“The Long March” was your first of two Playhouse 90s.

Jack Carson was in it, and Rod Taylor.  I played a young woman whose husband was killed in the second world war.  It also had Sterling Hayden.  A fabulous actor, a wonderful person.

We had a problem on that.  Jack Carson had been taking some sort of pills – I think someone said later they were diet pills – and when we actually were doing the show live, because he just wasn’t quite all there, he cut half of a scene.  Which meant that some information wasn’t in, and also meant that we were going to be running three or four minutes short.  There was a scene later in the show where Rod Taylor came to tell me that my husband died, and so, very quickly, the writer and director gave Rod Taylor something to say that was some information that needed to be in the story.  And also, the director said to us, “You really need to improvise until we cut you off.”

So after he had said this information, and after he told me my husband died, Rod Taylor and I improvised.  I was crying, and went on and on with my sadness, basically.  It was terrifying, but in a way it was very exciting to mean that you were improvising Playhouse 90 in front of a lot of people out there, and hoping that you did well.  Afterward everyone was so impressed and kind about what the two of us had done.  So we felt like we did well.

What else do you remember about Sterling Hayden?

He was a quiet man.  Rather reserved.  I could tell that he was very fond of me.  Of course, I was very young, and he was much older.  But what a wonderful, wonderful actor, just a marvelous actor.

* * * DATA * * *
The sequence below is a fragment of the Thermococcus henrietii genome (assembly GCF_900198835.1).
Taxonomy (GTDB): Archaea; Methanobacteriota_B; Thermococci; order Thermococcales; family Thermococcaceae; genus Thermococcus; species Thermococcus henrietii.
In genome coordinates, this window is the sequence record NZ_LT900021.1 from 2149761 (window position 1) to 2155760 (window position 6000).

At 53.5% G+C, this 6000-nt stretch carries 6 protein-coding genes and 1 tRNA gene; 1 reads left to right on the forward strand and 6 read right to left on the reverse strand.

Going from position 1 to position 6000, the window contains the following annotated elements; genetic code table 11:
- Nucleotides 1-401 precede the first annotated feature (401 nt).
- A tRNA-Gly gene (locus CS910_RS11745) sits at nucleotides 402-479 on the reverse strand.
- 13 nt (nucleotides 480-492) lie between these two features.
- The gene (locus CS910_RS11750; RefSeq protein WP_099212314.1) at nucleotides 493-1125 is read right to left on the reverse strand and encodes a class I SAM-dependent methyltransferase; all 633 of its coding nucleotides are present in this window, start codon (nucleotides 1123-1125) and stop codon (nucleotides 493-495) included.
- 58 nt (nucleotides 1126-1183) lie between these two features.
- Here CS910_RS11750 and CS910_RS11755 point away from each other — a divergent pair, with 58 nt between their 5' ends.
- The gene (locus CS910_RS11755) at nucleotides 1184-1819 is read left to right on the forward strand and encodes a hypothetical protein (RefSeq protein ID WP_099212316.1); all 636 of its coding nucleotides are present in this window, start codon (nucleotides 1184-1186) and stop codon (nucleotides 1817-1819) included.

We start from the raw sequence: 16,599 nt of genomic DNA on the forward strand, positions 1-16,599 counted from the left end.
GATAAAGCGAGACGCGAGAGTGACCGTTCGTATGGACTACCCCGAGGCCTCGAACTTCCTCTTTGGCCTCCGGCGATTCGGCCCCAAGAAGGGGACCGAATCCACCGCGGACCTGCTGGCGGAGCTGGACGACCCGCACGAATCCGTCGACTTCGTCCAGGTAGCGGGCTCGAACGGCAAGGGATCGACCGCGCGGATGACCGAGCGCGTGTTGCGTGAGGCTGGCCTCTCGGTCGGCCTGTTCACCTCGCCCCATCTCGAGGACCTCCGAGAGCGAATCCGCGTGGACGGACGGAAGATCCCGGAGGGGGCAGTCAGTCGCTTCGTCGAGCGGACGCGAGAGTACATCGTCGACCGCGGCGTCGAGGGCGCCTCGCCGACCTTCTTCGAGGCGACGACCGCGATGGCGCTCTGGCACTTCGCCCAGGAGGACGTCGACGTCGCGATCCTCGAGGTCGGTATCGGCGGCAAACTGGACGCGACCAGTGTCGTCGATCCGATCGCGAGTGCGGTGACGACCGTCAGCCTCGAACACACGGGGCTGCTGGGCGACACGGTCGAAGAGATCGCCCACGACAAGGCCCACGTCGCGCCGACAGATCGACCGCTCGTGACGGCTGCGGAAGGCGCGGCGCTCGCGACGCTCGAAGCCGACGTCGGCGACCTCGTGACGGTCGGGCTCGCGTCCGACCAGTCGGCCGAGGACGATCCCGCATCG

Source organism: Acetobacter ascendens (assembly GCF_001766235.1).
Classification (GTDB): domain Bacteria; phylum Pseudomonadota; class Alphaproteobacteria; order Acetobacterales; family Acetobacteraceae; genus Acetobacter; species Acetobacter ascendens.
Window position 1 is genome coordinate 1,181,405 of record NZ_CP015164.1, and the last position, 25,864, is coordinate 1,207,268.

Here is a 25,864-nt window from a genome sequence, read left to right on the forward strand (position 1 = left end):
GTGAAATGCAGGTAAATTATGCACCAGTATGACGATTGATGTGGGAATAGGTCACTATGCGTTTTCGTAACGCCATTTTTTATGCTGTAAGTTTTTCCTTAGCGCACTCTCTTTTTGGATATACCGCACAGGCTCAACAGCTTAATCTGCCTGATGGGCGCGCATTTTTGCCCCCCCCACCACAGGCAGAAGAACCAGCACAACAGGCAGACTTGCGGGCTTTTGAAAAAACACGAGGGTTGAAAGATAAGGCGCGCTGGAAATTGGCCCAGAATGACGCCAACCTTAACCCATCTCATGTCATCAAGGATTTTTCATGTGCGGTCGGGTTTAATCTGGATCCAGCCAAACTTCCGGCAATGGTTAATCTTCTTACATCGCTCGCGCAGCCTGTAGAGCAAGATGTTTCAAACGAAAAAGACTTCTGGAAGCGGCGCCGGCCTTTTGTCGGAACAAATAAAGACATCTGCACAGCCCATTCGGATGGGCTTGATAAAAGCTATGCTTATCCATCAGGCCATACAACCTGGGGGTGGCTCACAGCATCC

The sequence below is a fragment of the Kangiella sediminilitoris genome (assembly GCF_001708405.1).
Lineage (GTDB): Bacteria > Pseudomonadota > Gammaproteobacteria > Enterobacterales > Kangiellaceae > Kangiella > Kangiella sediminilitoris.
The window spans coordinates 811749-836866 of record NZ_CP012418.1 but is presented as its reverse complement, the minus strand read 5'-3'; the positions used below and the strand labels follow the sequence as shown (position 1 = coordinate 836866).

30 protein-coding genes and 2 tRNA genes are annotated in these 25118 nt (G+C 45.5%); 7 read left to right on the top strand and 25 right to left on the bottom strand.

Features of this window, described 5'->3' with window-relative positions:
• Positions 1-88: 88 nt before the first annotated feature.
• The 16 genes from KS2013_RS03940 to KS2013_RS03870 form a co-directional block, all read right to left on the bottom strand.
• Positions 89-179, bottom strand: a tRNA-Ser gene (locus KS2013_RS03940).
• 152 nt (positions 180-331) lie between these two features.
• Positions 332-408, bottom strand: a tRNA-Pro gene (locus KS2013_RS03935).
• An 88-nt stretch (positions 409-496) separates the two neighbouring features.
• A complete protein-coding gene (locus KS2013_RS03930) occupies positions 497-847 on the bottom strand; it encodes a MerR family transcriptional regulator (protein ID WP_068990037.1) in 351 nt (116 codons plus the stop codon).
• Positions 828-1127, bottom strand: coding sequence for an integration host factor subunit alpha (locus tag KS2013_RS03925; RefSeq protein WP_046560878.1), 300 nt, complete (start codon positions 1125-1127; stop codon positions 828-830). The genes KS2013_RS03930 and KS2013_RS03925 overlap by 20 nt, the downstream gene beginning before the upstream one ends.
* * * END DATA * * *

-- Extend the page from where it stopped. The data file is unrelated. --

Do you mean that he was interested in you romantically?

Oh, no, not at all.  But he admired me as a young woman.  He liked me, he spoke to me.  I remember we talked about books, because I’m an avid reader, and I read absolutely everything, whether it’s fiction or non-fiction.  I remember us talking about literature.

Do you remember any specific books that you discussed?

Yes, I do, actually.  We talked about Faulkner, who I was really just discovering.  Because when I was at university, I mainly studied Russian literature and English literature.  Although I’d read several American novels, obviously, I wasn’t really versed on Faulkner.  And I remember he was amazing about Faulkner, all the things he knew about him and his writing.  He told me to read certain books that I hadn’t read at that point.  [Hayden was undoubtedly preparing for his next Playhouse 90, an adaptation of Faulkner’s “Old Man,” which was staged a month later.]